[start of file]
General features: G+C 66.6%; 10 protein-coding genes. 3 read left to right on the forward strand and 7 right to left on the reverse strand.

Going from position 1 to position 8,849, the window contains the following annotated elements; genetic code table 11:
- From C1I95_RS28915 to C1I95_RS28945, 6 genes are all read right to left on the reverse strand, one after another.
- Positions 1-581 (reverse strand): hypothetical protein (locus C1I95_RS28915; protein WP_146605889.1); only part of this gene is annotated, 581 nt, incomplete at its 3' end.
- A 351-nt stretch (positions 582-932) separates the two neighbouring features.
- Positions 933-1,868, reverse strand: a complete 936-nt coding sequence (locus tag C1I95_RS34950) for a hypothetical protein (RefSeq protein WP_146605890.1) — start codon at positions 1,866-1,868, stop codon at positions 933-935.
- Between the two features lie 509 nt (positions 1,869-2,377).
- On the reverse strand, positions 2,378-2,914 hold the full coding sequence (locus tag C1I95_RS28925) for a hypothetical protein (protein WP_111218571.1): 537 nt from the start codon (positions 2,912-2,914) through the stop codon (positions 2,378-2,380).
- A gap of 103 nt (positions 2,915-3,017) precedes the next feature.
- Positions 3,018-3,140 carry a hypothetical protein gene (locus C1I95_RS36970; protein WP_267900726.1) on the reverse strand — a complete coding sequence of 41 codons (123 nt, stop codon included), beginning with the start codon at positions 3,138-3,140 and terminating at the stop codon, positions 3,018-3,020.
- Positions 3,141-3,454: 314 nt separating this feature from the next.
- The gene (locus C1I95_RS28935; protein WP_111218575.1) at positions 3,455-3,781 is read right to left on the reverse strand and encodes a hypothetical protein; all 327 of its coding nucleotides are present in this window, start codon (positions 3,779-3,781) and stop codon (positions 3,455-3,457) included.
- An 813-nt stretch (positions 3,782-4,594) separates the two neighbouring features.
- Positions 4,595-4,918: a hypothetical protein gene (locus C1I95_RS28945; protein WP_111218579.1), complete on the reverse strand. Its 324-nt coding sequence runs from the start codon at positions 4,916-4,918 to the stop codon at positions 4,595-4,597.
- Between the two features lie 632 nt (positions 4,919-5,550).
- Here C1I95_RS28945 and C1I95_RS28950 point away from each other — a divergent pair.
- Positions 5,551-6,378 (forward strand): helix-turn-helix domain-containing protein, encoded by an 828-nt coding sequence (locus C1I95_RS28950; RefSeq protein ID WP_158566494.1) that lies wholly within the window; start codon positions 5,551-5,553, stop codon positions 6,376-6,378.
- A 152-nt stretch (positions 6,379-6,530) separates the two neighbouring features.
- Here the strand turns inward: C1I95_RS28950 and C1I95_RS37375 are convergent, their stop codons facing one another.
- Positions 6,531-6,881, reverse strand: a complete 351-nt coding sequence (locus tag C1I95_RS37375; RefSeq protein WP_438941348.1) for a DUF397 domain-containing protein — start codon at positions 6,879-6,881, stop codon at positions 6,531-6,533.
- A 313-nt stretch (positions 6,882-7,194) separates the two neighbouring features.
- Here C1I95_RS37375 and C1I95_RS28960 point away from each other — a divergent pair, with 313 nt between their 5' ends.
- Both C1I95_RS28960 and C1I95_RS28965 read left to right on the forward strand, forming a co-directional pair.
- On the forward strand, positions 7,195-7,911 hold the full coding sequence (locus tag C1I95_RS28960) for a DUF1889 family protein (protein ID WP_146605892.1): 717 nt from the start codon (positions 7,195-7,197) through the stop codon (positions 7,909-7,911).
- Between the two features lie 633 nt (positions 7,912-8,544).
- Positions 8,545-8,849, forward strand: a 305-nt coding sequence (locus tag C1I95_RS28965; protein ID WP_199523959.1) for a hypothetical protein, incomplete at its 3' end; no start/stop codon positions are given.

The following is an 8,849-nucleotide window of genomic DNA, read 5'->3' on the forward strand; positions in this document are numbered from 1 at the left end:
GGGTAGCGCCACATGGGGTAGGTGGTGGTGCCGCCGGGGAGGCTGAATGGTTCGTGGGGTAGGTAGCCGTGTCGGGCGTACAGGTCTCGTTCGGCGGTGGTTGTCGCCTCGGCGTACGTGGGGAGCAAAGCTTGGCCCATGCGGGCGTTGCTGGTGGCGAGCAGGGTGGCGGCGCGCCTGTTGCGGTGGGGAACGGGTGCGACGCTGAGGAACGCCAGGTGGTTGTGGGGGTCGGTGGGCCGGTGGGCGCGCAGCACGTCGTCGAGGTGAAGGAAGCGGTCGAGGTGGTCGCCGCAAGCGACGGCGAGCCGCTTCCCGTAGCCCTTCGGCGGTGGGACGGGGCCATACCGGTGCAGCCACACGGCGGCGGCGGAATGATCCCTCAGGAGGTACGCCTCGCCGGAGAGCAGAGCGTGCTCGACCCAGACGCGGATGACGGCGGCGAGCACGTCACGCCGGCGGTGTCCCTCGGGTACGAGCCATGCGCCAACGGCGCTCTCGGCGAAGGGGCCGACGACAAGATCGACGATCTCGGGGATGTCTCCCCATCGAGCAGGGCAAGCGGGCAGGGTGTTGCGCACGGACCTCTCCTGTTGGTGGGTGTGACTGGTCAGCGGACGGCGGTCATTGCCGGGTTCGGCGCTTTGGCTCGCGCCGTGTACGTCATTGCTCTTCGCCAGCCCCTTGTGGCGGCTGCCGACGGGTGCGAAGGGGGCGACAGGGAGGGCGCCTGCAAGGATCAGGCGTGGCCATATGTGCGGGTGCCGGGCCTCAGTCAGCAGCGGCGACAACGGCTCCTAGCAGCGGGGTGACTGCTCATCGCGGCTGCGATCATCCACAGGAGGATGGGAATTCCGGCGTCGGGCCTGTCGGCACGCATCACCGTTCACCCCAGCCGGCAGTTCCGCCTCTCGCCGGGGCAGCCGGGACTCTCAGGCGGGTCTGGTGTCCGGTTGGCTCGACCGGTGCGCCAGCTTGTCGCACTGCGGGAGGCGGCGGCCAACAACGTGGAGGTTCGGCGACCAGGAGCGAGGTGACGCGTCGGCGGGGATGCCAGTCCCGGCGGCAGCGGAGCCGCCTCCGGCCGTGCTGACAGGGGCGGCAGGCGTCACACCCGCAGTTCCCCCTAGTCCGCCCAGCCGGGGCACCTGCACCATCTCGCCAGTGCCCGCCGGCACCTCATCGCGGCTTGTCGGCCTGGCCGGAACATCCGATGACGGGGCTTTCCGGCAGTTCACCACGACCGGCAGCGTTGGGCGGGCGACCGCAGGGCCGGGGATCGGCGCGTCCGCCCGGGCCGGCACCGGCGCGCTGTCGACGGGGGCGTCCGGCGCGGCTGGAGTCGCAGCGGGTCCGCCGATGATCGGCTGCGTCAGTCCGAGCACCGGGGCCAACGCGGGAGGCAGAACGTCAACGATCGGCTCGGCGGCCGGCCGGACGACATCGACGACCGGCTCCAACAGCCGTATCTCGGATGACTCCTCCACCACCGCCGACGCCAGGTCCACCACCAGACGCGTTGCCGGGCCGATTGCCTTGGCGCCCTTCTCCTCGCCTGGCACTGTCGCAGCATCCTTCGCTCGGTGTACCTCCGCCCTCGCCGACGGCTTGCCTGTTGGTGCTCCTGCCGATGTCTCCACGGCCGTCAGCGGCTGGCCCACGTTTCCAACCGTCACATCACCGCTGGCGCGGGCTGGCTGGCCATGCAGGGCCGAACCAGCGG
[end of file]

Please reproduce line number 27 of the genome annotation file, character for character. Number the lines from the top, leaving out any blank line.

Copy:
The following is an 8,849-nucleotide window of genomic DNA, read 5'->3' on the forward strand; positions in this document are numbered from 1 at the left end: